In The Husk
This is the most natural technique to grill corn. For this method will only need a large bucket or cooler of water and half a dozen or so ears of corn. Leave the husk on the corn and let it soak for 30 minutes to 1 hour in the water. This will give the husk time to absorb a good amount of water so that it doesn’t burn on the grill.
It’s the end of the meal, the coals are settling, and the fire’s dying down. It must be time for dessert! Sure, you could break out the marshmallows and graham crackers and chocolate bars—no one would mind—but why not expand your repertoire? Why not serve up something that’s a little unexpected? Something that’s simple but sophisticated? Something like one of these grilled fruit desserts that exploit fruit’s natural sweetness in a whole new way.
Grilled fruit recipes are cooked over mellow, medium heat, which means that just about the time you’re taking that last bite of burger or barbecued chicken, the grill’s ready to go.
Do you have a favorite Big Green Egg recipe? One that makes your barbecue guests go bonkers and your mouth water just thinking about it? If so, we want it!
Outdora is proud to be the sponsor of Sonoma’s first annual Big Green Egg festival! In honor of this EGGciting event, Outdora is holding a Big Green Egg recipe contest. The winner gets the Big Green Egg Cookbook, a $50 retail value. Also, the winning recipe will be featured by one of our celebrity chefs at Outdora’s Big Green Egg festival in Spring of 2011.
Submit your original Big Green Egg recipe by email to email@example.com. Please include your name, city/state and any pertinent information you’d like to include about yourself in the blog post. If you have a picture of either your dish or yourself, send it! We’d be happy to include it in the post with your recipe.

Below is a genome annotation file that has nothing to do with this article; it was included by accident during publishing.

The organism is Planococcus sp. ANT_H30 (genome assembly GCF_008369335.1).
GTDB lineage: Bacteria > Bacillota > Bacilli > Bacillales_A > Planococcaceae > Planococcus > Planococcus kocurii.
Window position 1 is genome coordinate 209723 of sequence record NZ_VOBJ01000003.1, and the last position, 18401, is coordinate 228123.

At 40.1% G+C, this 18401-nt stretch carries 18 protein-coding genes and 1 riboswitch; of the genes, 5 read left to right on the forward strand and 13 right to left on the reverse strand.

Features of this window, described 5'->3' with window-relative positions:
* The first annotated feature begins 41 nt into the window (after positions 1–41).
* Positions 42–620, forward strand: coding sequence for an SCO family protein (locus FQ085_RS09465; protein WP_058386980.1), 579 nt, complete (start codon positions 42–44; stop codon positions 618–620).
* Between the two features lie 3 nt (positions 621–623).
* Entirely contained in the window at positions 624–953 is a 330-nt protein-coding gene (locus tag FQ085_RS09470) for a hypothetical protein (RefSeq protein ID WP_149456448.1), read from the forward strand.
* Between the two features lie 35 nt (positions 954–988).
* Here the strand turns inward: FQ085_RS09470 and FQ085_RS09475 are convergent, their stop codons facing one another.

It’s a noun. (I’ve just bought a new barbecue. I could go for some barbecue tonight.)
It’s an adjective. (Pass me some of those barbecue beans.)
It’s a verb. (I’m going to barbecue some burgers for dinner Saturday.)
In its simplest form, to “barbecue” simply means to cook something with fire. It can be as primitive as roasting a hot dog on a stick over a campfire or as sophisticated as throwing Kobe beef steaks on the grill of a high-tech, state-of-the-art, freestanding Lynx grill.
In the US, “barbecue” is often considered merely a summer pastime while globally, it’s just another method of food preparation that ends in year ‘round yumminess like kalbi (Korean barbecued short ribs); South American asado (considered the national dish of Argentina); or African braai.
Here in Sonoma, we like wine with everything, even in our pizza dough. Celebrity chef and media personality, Mario Batali’s recipe for white wine pizza dough is an interesting and delicious alternative to traditional pizza dough. While the official name of the recipe is “white wine pizza dough”, it can actually be made with red or white wine. Outdora carries the full line of Mario Batali outdoor pizza ovens to help bring a unique cooking experience to your outdoor space.
1/4 cup light red wine or white wine
3/4 cup warm water
1-1/2 packages yeast
1 tablespoon honey
1 teaspoon Kosher salt
1 tablespoon extra-virgin olive oil
2 1/2 cups double zero flour and 1/2 cup AP flour, sifted together